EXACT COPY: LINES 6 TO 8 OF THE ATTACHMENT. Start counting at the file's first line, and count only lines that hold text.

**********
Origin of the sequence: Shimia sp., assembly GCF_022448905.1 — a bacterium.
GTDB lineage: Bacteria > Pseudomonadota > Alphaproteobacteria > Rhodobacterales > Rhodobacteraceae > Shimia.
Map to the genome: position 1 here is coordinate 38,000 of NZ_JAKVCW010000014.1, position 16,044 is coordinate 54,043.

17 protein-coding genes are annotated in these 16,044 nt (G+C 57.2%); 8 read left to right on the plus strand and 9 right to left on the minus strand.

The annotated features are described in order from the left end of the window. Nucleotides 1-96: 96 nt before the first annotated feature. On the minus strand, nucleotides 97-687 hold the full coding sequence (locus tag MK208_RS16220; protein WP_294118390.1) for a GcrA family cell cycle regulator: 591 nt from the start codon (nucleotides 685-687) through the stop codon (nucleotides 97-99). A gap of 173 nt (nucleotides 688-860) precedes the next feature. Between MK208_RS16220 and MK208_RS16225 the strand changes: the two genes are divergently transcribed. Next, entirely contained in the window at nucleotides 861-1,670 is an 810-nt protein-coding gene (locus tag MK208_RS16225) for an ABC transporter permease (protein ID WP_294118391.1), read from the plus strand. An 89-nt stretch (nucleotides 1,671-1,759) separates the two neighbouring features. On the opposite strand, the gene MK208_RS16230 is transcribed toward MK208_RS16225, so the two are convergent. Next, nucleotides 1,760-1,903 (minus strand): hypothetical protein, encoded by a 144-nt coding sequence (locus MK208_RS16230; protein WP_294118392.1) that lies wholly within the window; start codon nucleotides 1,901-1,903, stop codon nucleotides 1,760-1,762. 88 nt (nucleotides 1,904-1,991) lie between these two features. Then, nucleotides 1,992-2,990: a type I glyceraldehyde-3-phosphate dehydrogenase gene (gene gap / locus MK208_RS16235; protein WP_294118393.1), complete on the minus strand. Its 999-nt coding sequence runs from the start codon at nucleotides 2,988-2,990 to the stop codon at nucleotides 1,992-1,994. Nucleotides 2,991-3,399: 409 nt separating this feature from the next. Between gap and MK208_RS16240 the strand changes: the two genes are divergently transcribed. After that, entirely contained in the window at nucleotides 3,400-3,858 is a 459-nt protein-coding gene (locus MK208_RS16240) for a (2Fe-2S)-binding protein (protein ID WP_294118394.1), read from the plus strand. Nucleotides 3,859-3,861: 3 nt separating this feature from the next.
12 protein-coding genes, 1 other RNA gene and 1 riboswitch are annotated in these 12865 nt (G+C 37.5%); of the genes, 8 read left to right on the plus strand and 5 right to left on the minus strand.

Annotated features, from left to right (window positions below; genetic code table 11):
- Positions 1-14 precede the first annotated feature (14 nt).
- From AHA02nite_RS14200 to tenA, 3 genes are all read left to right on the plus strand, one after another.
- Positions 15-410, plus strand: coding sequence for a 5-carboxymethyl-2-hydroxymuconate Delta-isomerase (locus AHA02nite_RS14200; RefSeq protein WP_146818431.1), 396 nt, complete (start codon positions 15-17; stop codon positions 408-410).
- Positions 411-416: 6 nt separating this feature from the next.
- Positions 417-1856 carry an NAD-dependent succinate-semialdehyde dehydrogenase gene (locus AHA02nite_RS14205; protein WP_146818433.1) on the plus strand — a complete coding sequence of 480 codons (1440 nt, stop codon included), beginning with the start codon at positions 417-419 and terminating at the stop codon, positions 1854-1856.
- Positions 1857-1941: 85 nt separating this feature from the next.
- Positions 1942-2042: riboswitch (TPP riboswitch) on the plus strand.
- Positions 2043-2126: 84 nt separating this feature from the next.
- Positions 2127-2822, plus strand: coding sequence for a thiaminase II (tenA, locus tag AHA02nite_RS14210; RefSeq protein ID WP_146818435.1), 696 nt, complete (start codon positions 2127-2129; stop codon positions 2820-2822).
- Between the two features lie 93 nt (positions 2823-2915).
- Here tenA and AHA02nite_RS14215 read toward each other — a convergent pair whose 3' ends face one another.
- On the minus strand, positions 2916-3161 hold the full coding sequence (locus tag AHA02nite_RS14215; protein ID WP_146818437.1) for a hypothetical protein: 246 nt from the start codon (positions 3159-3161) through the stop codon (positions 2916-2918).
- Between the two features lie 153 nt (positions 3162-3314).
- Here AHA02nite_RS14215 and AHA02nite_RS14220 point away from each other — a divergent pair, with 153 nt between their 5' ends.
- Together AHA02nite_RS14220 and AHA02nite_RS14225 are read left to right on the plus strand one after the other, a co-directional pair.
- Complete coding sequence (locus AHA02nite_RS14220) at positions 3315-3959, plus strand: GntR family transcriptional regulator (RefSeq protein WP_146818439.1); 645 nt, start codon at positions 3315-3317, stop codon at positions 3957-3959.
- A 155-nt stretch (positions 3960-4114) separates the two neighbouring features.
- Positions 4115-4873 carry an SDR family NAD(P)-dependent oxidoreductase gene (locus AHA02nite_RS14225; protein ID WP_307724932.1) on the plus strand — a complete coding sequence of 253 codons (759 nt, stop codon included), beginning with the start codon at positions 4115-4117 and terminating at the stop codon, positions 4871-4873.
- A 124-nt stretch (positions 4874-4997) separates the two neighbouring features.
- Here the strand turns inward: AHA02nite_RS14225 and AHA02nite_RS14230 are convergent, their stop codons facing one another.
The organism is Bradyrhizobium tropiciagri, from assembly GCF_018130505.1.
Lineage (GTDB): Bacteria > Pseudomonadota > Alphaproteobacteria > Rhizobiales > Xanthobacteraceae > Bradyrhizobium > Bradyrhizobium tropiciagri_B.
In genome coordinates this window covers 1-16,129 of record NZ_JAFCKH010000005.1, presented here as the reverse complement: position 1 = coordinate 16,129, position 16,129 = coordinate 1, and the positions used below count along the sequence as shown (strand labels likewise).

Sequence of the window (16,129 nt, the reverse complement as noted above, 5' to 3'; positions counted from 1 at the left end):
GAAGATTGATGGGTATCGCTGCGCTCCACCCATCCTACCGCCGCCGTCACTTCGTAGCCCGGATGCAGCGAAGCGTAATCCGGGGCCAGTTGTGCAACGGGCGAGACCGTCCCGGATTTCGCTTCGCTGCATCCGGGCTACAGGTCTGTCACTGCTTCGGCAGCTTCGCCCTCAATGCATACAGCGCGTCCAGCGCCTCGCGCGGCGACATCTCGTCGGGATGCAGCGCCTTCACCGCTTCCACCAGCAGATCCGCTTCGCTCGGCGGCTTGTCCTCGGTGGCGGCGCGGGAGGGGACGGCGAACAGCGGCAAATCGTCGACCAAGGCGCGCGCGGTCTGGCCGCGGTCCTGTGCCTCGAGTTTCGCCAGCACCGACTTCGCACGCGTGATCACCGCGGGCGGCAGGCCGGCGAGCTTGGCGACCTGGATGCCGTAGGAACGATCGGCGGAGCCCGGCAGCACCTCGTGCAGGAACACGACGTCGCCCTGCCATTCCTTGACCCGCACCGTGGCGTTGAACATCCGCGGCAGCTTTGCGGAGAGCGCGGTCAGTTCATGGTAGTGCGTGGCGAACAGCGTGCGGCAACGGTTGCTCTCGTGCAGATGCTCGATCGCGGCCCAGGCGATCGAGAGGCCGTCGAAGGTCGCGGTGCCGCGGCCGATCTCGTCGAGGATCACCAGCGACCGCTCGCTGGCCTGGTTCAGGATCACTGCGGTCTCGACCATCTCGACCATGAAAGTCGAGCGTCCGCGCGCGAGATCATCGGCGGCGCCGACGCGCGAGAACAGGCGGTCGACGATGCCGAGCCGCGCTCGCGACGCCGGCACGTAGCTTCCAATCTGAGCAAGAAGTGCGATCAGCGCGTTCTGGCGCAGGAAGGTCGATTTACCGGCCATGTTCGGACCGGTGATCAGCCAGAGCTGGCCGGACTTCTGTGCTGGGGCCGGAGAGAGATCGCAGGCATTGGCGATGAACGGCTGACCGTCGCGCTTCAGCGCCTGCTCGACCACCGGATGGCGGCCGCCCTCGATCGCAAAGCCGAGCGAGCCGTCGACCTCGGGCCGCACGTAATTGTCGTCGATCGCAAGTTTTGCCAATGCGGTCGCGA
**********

12 protein-coding genes, 1 other RNA gene and 1 riboswitch are annotated in these 12865 nt (G+C 37.5%); of the genes, 8 read left to right on the plus strand and 5 right to left on the minus strand.

Annotated features, from left to right (window positions below; genetic code table 11):
- Positions 1-14 precede the first annotated feature (14 nt).